-Author name in bold denotes the presenting author
-Asterisk * with author name denotes a Non-ASH member
Clinically Relevant Abstract denotes an abstract that is clinically relevant.

PhD Trainee denotes that this is a recommended PHD Trainee Session.

Ticketed Session denotes that this is a ticketed session.

1648 Treatment Modalities Effect on Outcome in Post-Transplant Lymphoproliferative Disorder

Program: Oral and Poster Abstracts
Session: 627. Aggressive Lymphomas: Clinical and Epidemiological: Poster I
Hematology Disease Topics & Pathways:
Lymphomas, Diseases, aggressive lymphoma, Lymphoid Malignancies
Saturday, December 10, 2022, 5:30 PM-7:30 PM

Maegan Ford, MD, MPH1, Evelyn Orlando, MD2, Zhezhen Jin, PhD3*, Andrew H. Lipsky, MD4, Ahmed Sawas, MD5, Barbara Pro, MD5 and Jennifer E. Amengual, MD5

1Division of Pediatric Hematology, Oncology and Stem Cell Transplant, Columbia University Medical Center, New York, NY
2Internal Medicine Residency Program, Columbia University Medical Center, New York, NY
3Department of Biostatistics, Columbia University Mailman School of Public Health, New York, NY
4Herbert Irving Comprehensive Cancer Center, Columbia University Medical Center, New York, NY
5Department of Hematology and Oncology, Columbia University Medical Center, New York, NY

Introduction: Post-transplant lymphoproliferative disorder (PTLD) is a common malignancy after solid organ transplant (SOT) with the incidence being as high as 25%. Given the heterogeneity of PTLD and the complexity of immunosuppressed patients, there is no standard up-front treatment regimen for PTLD. The rituximab, etoposide, prednisone, vincristine, cyclophosphamide, and doxorubicin (R-EPOCH) regimen has been utilized at our facility (CUMC) because of the similarities between AIDS associated diffuse large B-cell lymphoma and PTLD given that they both are associated with impaired T-cell function. Those treated with R-EPOCH were treated according to the AIDS malignancy protocol NCT00049036 with cytoxan starting at 187 mg/m2. The other chemotherapy agents of this regimen were adjusted based on organ function in order to improve tolerability. The aim of this study was to evaluate treatment options for PTLD, including this strategy and others, and to determine overall outcome.

Methods: This was a retrospective study that reviewed patients at a single, large academic center who developed PTLD after SOT. Data was collected on PTLD patients (>18 years) from 2004 to 2021. A total of 122 patients met the inclusion criteria. Data included PTLD diagnosis date, histopathological morphology, tumor markers, treatments received, treatment outcomes, and mortality. Fisher’s exact test or chi-squared test were used to compare categorical variables, and Kaplan-Meier estimate was used to determine overall survival.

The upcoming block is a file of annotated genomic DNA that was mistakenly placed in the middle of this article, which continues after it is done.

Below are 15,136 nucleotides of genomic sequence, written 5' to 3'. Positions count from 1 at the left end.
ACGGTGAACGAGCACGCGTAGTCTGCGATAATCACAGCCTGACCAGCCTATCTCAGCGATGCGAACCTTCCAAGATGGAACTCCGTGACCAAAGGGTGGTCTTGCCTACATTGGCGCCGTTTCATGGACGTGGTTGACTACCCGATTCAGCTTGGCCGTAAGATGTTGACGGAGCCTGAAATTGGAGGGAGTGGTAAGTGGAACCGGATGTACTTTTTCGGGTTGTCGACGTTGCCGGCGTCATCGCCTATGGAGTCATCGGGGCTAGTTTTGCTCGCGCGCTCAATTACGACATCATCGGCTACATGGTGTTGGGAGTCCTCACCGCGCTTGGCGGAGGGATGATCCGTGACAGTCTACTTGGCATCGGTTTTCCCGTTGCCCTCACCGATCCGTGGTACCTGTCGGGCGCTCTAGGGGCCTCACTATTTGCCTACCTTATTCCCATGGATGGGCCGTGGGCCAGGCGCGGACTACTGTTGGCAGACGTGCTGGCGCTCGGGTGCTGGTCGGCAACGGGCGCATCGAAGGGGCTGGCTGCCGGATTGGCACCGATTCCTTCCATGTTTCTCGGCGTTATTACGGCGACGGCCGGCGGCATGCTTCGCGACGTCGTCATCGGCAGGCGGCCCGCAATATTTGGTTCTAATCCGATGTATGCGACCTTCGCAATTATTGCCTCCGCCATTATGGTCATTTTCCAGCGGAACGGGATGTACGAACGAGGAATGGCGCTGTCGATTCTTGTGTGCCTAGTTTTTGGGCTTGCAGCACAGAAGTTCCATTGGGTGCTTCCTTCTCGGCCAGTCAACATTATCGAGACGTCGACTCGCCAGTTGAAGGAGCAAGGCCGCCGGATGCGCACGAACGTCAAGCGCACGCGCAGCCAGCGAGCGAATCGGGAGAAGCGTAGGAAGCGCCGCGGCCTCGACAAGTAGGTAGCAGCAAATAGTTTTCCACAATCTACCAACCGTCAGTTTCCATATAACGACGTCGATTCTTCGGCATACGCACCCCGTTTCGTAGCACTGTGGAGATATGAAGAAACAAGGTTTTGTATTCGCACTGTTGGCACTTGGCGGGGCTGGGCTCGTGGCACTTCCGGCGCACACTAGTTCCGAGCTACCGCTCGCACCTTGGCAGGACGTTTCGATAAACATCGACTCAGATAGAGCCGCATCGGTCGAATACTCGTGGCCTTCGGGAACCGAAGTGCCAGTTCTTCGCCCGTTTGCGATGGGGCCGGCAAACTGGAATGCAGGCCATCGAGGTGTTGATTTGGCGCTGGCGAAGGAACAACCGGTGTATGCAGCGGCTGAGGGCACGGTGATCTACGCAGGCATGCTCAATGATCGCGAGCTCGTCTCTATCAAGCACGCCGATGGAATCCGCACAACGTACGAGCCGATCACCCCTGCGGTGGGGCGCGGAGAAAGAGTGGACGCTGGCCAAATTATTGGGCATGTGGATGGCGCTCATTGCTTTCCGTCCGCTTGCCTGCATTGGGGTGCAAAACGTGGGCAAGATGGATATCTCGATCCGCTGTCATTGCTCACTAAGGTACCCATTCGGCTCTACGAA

Results: Of the 122 PTLD patients reviewed, 59.0% received R-EPOCH therapy, 9.8% received rituximab, cyclophosphamide, doxorubicin, vincristine, and prednisone (R-CHOP) therapy, 13.9% received rituximab monotherapy, 1.6% received brentuximab/rituximab, and 15.6% received various other chemotherapy combinations.

There was a median follow up time of 2.58 years Across the entire patient population, 58.2% remained in complete remission, 26.2% progressed, and 15.6% died while on therapy. Of the patients treated with R-EPOCH, 23.6% progressed, while 41.7% of patients treated with R-CHOP progressed, 17.7% of patients treated with rituximab monotherapy progressed, 0% of patients treated with brentuximab/rituximab progressed, and 36.8% treated with other chemotherapy regimens progressed (p=0.011). Patients who relapsed were treated with salvage chemotherapy (56.3%), stem cell transplant (21.8%), CAR-T (6.3%), or no further therapy (15.6%).

Mortality rates were similar for EBV-positive (45.5%) and EBV-negative (45.9%) PTLD and there was no statistical difference by histopathological morphology (including monomorphic and polymorphic cases), CD30 positivity, or CD138 positivity. The 2-year overall survival (OS) was 0.761 (SE=0.052, 95% confidence interval 0.665-0.871) for those who received R-EPOCH and 0.417 (SE=0.142, 95% confidence interval 0.213-0.814) for those who received R-CHOP (Figure 1).

Conclusions: This retrospective analysis shows that dose adjusted R-EPOCH is an effective treatment in PTLD patients. Those treated with R-EPOCH generally have lower mortality rates, than those treated with R-CHOP or rituximab monotherapy, however there were small numbers of those receiving R-CHOP or rituximab monotherapy. There are limitations to this analysis as often patients with more aggressive disease, such as monomorphic PTLD, are treated with EPOCH therapy. Also, those with additional medical co-morbidities, who are unstable, or have limited disease may have only received rituximab monotherapy, thus skewing the results. More importantly, this data demonstrates the poor survival outcomes in PTLD compared to other large B-cell lymphoma and highlights the necessity of evaluation of further treatment options. Future multi-institutional studies are needed to allow for potential comparison of treatment strategies.

Disclosures: Lipsky: Synthekine: Consultancy; AstraZeneca: Consultancy; AbbVie: Consultancy. Sawas: Affimed: Research Funding; Seagen: Speakers Bureau; Acrotech Biopharma: Speakers Bureau; Daiichi Sankyo: Speakers Bureau; Seagen: Consultancy; Acrotech Biopharma: Consultancy; FlatIron Health: Current Employment; Roche: Current holder of stock options in a privately-held company. Pro: Seattle Genetics: Honoraria. Amengual: Appia Pharmaceuticals: Research Funding; AstraZeneca: Consultancy; Daiichi Sankyo: Consultancy.

*signifies non-member of ASH